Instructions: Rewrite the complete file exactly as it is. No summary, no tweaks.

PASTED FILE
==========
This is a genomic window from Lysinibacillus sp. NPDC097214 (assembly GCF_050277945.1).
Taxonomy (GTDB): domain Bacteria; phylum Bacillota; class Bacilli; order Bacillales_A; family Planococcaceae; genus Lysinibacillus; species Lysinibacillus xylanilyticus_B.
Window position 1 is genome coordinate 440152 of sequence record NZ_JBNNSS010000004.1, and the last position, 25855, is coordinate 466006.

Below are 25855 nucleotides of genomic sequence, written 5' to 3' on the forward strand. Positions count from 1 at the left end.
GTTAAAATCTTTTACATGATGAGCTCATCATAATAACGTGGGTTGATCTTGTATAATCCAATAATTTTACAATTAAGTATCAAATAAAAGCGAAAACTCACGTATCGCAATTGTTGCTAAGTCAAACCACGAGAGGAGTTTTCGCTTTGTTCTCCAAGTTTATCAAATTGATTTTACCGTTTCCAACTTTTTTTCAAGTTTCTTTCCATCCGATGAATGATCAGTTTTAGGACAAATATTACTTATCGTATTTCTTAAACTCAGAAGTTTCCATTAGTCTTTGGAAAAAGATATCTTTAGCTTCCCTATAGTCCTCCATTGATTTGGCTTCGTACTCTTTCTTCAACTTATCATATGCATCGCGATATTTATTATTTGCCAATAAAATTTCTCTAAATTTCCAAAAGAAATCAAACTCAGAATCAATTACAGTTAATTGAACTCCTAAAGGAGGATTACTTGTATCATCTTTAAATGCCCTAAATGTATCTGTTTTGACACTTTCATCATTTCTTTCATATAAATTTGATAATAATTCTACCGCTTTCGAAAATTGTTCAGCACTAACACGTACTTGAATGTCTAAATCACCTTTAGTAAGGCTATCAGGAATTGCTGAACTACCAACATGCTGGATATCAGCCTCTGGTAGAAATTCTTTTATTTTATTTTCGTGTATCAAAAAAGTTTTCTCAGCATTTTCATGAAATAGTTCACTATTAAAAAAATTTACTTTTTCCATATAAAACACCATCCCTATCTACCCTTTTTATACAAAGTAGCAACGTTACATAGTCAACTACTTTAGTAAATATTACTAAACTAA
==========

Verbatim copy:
This is a genomic window from Lysinibacillus sp. NPDC097214 (assembly GCF_050277945.1).
Taxonomy (GTDB): domain Bacteria; phylum Bacillota; class Bacilli; order Bacillales_A; family Planococcaceae; genus Lysinibacillus; species Lysinibacillus xylanilyticus_B.
Window position 1 is genome coordinate 440152 of sequence record NZ_JBNNSS010000004.1, and the last position, 25855, is coordinate 466006.

Below are 25855 nucleotides of genomic sequence, written 5' to 3' on the forward strand. Positions count from 1 at the left end.
GTTAAAATCTTTTACATGATGAGCTCATCATAATAACGTGGGTTGATCTTGTATAATCCAATAATTTTACAATTAAGTATCAAATAAAAGCGAAAACTCACGTATCGCAATTGTTGCTAAGTCAAACCACGAGAGGAGTTTTCGCTTTGTTCTCCAAGTTTATCAAATTGATTTTACCGTTTCCAACTTTTTTTCAAGTTTCTTTCCATCCGATGAATGATCAGTTTTAGGACAAATATTACTTATCGTATTTCTTAAACTCAGAAGTTTCCATTAGTCTTTGGAAAAAGATATCTTTAGCTTCCCTATAGTCCTCCATTGATTTGGCTTCGTACTCTTTCTTCAACTTATCATATGCATCGCGATATTTATTATTTGCCAATAAAATTTCTCTAAATTTCCAAAAGAAATCAAACTCAGAATCAATTACAGTTAATTGAACTCCTAAAGGAGGATTACTTGTATCATCTTTAAATGCCCTAAATGTATCTGTTTTGACACTTTCATCATTTCTTTCATATAAATTTGATAATAATTCTACCGCTTTCGAAAATTGTTCAGCACTAACACGTACTTGAATGTCTAAATCACCTTTAGTAAGGCTATCAGGAATTGCTGAACTACCAACATGCTGGATATCAGCCTCTGGTAGAAATTCTTTTATTTTATTTTCGTGTATCAAAAAAGTTTTCTCAGCATTTTCATGAAATAGTTCACTATTAAAAAAATTTACTTTTTCCATATAAAACACCATCCCTATCTACCCTTTTTATACAAAGTAGCAACGTTACATAGTCAACTACTTTAGTAAATATTACTAAACTAA